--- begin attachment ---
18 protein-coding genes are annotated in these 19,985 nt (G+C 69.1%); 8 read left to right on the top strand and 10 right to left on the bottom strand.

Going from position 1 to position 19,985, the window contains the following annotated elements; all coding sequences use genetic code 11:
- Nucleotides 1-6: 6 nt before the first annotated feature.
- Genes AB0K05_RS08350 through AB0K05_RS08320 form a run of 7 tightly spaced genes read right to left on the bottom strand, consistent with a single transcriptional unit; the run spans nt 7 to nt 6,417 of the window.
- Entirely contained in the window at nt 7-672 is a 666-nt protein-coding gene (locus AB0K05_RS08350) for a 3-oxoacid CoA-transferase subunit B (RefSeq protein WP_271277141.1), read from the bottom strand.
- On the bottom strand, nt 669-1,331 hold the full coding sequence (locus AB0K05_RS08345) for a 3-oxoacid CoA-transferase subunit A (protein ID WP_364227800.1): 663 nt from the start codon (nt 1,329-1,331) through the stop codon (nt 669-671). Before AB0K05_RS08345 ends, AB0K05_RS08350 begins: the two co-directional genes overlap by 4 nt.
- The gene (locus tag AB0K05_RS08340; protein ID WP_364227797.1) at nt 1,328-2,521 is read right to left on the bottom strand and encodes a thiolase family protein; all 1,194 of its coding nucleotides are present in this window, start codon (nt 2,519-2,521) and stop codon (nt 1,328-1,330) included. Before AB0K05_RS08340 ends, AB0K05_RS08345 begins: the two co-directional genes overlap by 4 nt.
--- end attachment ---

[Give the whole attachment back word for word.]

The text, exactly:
18 protein-coding genes are annotated in these 19,985 nt (G+C 69.1%); 8 read left to right on the top strand and 10 right to left on the bottom strand.

Going from position 1 to position 19,985, the window contains the following annotated elements; all coding sequences use genetic code 11:
- Nucleotides 1-6: 6 nt before the first annotated feature.
- Genes AB0K05_RS08350 through AB0K05_RS08320 form a run of 7 tightly spaced genes read right to left on the bottom strand, consistent with a single transcriptional unit; the run spans nt 7 to nt 6,417 of the window.
- Entirely contained in the window at nt 7-672 is a 666-nt protein-coding gene (locus AB0K05_RS08350) for a 3-oxoacid CoA-transferase subunit B (RefSeq protein WP_271277141.1), read from the bottom strand.
- On the bottom strand, nt 669-1,331 hold the full coding sequence (locus AB0K05_RS08345) for a 3-oxoacid CoA-transferase subunit A (protein ID WP_364227800.1): 663 nt from the start codon (nt 1,329-1,331) through the stop codon (nt 669-671). Before AB0K05_RS08345 ends, AB0K05_RS08350 begins: the two co-directional genes overlap by 4 nt.
- The gene (locus tag AB0K05_RS08340; protein ID WP_364227797.1) at nt 1,328-2,521 is read right to left on the bottom strand and encodes a thiolase family protein; all 1,194 of its coding nucleotides are present in this window, start codon (nt 2,519-2,521) and stop codon (nt 1,328-1,330) included. Before AB0K05_RS08340 ends, AB0K05_RS08345 begins: the two co-directional genes overlap by 4 nt.